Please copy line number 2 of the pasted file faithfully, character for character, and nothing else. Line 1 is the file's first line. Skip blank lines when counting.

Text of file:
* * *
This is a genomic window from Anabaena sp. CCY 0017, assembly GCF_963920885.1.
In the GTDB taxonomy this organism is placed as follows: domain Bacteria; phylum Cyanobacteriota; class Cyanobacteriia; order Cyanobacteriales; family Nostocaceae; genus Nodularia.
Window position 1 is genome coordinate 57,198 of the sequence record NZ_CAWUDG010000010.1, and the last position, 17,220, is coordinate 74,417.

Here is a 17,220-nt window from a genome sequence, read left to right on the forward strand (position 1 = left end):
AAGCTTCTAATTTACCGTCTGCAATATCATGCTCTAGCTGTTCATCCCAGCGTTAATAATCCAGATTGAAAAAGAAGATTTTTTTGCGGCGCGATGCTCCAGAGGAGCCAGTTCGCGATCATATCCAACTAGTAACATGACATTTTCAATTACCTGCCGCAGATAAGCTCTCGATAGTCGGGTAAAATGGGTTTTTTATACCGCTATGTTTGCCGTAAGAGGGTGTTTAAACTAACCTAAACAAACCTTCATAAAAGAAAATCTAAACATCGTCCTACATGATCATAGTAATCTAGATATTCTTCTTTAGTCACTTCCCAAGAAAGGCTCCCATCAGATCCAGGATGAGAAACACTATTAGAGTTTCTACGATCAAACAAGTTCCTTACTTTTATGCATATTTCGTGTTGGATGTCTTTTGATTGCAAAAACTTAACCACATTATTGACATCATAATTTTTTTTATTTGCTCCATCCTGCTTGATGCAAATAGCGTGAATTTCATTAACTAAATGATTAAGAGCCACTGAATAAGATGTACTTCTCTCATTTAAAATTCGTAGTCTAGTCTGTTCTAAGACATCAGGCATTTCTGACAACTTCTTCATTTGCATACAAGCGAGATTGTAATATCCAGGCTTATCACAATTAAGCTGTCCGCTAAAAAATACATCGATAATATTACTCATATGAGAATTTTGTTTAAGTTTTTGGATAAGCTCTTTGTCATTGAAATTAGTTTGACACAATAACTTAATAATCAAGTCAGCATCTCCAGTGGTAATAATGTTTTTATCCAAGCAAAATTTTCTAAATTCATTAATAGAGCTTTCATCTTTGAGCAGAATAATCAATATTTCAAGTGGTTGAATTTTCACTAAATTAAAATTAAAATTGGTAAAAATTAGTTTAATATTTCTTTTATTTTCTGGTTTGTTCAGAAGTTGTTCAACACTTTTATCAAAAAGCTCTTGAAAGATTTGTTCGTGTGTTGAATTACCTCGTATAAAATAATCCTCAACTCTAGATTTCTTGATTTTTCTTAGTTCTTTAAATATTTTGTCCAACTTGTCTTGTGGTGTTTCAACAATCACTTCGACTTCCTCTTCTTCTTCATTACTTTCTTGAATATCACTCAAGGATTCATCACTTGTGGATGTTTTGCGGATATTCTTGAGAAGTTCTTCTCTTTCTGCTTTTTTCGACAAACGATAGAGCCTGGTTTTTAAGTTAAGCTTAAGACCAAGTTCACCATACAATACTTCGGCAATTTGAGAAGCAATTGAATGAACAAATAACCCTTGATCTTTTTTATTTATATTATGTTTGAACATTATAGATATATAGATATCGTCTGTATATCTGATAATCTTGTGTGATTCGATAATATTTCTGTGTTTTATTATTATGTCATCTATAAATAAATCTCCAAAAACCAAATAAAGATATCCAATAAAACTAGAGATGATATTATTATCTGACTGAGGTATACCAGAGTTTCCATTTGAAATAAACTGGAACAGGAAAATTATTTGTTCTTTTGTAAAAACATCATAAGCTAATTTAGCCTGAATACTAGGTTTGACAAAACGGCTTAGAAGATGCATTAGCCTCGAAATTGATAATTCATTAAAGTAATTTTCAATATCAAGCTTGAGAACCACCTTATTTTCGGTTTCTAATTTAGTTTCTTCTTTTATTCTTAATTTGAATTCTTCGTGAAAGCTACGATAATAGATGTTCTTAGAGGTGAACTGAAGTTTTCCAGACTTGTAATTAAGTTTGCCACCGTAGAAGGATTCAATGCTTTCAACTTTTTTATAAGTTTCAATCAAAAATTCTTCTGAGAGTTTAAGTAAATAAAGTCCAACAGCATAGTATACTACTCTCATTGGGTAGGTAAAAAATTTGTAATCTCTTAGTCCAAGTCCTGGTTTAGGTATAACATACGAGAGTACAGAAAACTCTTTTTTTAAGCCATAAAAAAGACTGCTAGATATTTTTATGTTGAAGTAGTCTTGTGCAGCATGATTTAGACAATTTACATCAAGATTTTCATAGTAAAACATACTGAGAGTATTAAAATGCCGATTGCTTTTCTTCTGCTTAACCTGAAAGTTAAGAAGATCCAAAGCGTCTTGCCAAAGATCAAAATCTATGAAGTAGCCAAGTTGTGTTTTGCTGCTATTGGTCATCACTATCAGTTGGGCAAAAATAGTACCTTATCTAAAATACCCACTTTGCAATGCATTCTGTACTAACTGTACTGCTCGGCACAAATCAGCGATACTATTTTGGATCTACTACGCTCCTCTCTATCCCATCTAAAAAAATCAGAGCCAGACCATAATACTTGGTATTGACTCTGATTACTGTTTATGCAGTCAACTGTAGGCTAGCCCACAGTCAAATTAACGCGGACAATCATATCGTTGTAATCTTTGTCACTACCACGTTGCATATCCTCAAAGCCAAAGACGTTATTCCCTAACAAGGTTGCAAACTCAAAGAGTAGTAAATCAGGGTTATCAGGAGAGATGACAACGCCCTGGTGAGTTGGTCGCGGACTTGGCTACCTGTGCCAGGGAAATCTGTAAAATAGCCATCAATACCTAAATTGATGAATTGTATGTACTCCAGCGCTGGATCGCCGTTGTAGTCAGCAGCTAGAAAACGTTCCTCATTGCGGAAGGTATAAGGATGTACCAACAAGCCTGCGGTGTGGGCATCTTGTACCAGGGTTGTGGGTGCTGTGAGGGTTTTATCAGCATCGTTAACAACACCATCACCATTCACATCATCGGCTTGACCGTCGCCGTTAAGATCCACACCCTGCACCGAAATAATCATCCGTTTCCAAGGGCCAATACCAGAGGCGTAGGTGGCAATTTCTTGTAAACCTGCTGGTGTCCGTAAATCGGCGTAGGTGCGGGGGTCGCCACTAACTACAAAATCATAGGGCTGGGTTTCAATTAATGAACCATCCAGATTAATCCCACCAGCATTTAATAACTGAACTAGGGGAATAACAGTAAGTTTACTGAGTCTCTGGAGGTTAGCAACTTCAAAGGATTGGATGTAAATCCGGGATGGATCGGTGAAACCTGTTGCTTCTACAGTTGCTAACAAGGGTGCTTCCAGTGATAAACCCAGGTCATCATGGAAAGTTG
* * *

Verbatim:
In the GTDB taxonomy this organism is placed as follows: domain Bacteria; phylum Cyanobacteriota; class Cyanobacteriia; order Cyanobacteriales; family Nostocaceae; genus Nodularia.